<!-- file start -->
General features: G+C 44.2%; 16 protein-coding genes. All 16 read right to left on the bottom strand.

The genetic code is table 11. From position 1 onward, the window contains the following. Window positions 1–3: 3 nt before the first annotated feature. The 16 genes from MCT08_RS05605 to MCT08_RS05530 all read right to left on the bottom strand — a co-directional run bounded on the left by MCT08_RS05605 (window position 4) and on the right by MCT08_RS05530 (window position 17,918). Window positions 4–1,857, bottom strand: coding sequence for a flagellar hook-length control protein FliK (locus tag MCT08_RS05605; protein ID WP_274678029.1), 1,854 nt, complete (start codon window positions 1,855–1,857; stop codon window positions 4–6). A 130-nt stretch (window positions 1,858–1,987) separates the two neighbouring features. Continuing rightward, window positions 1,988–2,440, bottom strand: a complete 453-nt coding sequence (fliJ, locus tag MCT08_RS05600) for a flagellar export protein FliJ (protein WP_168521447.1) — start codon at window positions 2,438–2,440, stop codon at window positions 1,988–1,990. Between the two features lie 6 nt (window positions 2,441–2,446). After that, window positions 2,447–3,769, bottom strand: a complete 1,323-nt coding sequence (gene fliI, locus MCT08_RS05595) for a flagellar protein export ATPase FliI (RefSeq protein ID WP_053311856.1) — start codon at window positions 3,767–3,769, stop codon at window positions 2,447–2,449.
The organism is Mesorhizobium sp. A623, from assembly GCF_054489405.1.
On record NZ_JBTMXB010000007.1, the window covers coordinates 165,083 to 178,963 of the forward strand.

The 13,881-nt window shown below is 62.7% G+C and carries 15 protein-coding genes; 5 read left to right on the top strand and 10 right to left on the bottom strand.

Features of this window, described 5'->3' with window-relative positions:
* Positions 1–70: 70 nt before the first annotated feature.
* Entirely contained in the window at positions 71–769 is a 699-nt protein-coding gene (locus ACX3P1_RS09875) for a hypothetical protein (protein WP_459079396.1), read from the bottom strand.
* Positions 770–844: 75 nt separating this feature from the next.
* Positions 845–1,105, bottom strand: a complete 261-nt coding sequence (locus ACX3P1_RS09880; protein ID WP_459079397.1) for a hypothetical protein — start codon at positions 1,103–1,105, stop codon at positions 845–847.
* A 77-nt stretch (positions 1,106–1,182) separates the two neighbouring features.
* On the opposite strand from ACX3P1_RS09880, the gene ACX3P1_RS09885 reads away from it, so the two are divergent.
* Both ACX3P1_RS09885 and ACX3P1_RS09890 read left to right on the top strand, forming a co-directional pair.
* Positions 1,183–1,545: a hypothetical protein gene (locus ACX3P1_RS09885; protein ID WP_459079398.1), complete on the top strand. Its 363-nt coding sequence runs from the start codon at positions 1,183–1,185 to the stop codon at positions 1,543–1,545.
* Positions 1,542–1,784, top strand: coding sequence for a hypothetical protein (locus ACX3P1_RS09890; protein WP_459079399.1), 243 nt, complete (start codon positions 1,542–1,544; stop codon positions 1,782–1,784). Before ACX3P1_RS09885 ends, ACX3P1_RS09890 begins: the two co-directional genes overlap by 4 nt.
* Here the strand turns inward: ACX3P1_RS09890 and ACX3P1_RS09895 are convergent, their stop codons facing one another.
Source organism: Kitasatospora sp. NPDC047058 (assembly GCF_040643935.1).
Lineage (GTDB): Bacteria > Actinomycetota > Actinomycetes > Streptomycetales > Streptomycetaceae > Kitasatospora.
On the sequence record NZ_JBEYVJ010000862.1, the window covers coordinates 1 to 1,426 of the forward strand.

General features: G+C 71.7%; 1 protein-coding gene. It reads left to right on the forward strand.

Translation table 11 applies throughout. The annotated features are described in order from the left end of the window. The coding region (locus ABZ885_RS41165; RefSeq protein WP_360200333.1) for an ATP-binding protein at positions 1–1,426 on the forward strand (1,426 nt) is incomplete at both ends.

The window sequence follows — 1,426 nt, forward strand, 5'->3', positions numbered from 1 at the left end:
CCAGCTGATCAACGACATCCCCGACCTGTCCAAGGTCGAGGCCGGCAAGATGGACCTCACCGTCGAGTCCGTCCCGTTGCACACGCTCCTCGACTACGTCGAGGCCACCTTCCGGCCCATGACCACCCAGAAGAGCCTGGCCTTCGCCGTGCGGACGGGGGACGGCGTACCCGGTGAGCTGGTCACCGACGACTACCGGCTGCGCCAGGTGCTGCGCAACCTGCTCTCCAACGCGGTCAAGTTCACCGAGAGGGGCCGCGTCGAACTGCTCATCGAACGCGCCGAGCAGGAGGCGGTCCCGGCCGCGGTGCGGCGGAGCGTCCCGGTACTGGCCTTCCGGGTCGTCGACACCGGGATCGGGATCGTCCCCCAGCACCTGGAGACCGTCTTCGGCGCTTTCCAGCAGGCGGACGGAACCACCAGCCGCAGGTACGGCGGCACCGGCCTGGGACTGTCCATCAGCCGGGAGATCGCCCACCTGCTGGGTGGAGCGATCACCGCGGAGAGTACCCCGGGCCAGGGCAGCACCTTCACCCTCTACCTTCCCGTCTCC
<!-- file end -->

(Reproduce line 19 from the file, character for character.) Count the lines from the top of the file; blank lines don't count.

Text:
On the sequence record NZ_JBEYVJ010000862.1, the window covers coordinates 1 to 1,426 of the forward strand.